Photo from Research Gate

One of the most important aspects of injection is when to move to the stage of the pack and hold. Also known as the transfer point, this is where the particular operator is switching from putting a volume of plastic into the mold at a specific speed to holding a specific amount of pressure for a period of time. The general rule is to fill the cavities nearly full during the injection phase. The most advanced and accurate way is to have cavity pressure sensors, which will control the molding machine on each cycle via feedback inside the mold. It requires an external control system, and each mold requires extra components.

Pack And Hold

When the part is mostly full, it’s the right time to pack the part out the rest of the way and hold material pressure until the gates freeze. It’s very important that the gate design and size are correctly matched to the part. After that, the gates need to cool down enough to isolate the part from the feed system.

Cooling And Plasticizing

Right after the pack and hold stage, the part is filled out but is still too hot to be removed from the mold. The cooling down is simply time allotted for the mold to absorb heat from the plastic part. As this part goes on, the molding machine begins recharging material in the barrel to prepare for the next cycle. The screw once again starts spinning and conveys raw material down the barrel. As the plastic material moves, it pushes the screw backward.

The most important variables used for plasticizing are screw RPM and backpressure. RPM is really the speed the screw rotates and the back pressure is the amount of resistance the machinery applies against the movement of the screw. Having high RPM and back pressure can mix material better and raise the temperature of the plastic. Once the cooling phase is done and the machine is ready for the next cycle, the mold is opened.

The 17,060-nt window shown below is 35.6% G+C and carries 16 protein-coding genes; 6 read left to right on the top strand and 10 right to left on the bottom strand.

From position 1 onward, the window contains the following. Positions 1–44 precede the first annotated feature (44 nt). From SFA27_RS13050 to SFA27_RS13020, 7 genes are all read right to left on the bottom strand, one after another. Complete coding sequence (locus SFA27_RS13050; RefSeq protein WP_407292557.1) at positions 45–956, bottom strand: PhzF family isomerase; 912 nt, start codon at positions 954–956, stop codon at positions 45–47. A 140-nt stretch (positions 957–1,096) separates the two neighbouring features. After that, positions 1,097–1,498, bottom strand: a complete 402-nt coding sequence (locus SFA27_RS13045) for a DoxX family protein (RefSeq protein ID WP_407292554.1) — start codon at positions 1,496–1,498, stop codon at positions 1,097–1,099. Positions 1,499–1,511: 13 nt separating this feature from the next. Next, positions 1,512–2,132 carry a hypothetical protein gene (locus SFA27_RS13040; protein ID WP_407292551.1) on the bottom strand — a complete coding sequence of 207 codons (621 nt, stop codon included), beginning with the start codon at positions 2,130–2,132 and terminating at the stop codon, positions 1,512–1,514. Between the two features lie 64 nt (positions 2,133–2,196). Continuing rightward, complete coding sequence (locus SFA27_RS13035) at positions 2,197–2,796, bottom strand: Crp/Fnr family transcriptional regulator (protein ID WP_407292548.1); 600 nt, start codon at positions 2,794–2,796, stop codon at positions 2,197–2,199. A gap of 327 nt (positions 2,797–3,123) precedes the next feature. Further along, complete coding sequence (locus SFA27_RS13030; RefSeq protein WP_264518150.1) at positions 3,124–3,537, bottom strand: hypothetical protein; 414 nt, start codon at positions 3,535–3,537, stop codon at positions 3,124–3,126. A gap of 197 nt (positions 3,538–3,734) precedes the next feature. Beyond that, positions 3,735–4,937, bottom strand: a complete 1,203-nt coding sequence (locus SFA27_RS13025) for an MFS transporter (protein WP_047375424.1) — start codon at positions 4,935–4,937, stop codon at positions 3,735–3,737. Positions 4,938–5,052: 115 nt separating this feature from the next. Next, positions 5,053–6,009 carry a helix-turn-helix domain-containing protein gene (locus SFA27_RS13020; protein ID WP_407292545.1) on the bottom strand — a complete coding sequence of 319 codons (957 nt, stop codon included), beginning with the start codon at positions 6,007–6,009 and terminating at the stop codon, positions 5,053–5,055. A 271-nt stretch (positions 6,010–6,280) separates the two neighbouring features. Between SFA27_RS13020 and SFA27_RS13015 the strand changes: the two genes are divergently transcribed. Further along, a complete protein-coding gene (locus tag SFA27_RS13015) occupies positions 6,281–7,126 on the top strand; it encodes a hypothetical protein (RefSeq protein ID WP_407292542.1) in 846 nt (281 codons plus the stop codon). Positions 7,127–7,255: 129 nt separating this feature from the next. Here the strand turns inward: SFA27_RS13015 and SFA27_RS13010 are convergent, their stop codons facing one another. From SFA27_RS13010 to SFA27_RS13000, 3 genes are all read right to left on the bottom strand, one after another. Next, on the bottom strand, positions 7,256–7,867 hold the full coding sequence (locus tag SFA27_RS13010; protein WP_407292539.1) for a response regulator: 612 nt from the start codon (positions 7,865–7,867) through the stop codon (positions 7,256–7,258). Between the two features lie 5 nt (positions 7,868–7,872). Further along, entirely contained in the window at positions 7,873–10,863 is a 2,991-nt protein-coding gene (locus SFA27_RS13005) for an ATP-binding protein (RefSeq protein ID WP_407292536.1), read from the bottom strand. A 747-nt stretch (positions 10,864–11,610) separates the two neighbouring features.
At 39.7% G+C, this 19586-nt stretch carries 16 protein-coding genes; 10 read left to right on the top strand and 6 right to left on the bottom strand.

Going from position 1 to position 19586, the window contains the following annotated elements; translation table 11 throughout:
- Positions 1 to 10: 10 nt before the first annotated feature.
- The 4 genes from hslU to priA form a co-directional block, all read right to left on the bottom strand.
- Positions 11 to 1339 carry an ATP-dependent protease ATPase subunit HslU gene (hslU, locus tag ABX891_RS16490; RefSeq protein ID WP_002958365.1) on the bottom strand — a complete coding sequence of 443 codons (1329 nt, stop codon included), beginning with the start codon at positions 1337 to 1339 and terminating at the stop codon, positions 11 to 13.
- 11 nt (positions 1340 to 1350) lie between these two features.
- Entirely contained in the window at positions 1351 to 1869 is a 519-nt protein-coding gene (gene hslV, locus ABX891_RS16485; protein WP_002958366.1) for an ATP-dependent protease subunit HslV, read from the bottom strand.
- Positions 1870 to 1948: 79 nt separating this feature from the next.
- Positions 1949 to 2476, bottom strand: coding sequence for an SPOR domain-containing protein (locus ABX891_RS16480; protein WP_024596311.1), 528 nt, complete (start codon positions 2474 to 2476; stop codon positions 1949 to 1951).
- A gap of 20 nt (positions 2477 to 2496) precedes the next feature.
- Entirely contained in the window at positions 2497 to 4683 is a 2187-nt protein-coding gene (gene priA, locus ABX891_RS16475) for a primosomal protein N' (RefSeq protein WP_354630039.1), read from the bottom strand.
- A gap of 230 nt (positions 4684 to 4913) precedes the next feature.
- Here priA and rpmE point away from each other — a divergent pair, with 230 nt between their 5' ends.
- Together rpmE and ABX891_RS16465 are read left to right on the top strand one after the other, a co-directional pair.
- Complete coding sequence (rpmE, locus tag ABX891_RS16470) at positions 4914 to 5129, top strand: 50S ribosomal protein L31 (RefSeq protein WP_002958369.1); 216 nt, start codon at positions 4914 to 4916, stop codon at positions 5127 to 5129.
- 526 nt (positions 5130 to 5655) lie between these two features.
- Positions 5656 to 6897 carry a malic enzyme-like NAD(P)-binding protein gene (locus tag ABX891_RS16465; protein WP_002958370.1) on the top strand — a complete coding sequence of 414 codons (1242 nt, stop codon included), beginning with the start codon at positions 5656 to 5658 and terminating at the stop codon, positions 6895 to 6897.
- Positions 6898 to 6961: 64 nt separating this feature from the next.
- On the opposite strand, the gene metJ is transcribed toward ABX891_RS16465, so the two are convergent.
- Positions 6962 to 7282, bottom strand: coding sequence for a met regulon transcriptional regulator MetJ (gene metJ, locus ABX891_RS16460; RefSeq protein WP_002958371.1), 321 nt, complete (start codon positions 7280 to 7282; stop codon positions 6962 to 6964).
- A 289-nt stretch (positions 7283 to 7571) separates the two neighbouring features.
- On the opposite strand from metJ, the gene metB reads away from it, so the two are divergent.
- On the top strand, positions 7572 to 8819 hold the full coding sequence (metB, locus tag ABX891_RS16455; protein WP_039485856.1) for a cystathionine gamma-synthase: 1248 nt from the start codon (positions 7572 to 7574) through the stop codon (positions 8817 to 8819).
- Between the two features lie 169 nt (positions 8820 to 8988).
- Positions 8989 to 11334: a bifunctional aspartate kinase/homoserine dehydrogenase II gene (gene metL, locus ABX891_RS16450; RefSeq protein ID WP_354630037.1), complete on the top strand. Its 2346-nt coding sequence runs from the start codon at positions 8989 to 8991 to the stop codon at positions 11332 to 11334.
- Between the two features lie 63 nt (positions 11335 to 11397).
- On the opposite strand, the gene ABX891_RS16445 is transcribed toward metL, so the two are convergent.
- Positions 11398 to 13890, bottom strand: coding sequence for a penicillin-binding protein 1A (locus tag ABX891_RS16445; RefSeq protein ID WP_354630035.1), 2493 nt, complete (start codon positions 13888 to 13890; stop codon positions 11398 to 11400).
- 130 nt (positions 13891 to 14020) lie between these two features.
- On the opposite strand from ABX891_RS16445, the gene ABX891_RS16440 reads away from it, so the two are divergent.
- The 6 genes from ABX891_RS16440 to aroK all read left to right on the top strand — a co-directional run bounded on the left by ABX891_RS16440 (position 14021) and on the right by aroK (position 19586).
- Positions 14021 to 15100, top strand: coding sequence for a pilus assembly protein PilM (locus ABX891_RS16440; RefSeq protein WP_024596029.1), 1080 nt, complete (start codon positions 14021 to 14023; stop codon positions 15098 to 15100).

Finished Part Ejection

When the mold is opened, the parts need to be removed. This stage may be a single pulse of molds ejection system, or it may need various ejection strokes and advanced robotics. If the machine works with robotics, the robot will signal the molding machine to start the ejection process.

When the parts are removed from the mold, we have completed a full cycle of the injection molding process. The speed of each cycle is decided by mold operation and part design. However, the entire process may take place in seconds, or over a minute depending on the complexity of the job. Other variables will include the preparation of the molding material, mold cooling temperature, barrel temperatures, integrated robotics, hot runner system control, and other changeable components of the molding machine.

finish part injection

Photo from XCentric

The main challenge with injection molding is balancing all aspects and factors to produce high-quality consistent parts. Some minor changes in one phase may cause implications for another phase of the process. The good thing for engineers is that the technology and machinery that’s available to us can make the process very precise and consistent when used properly.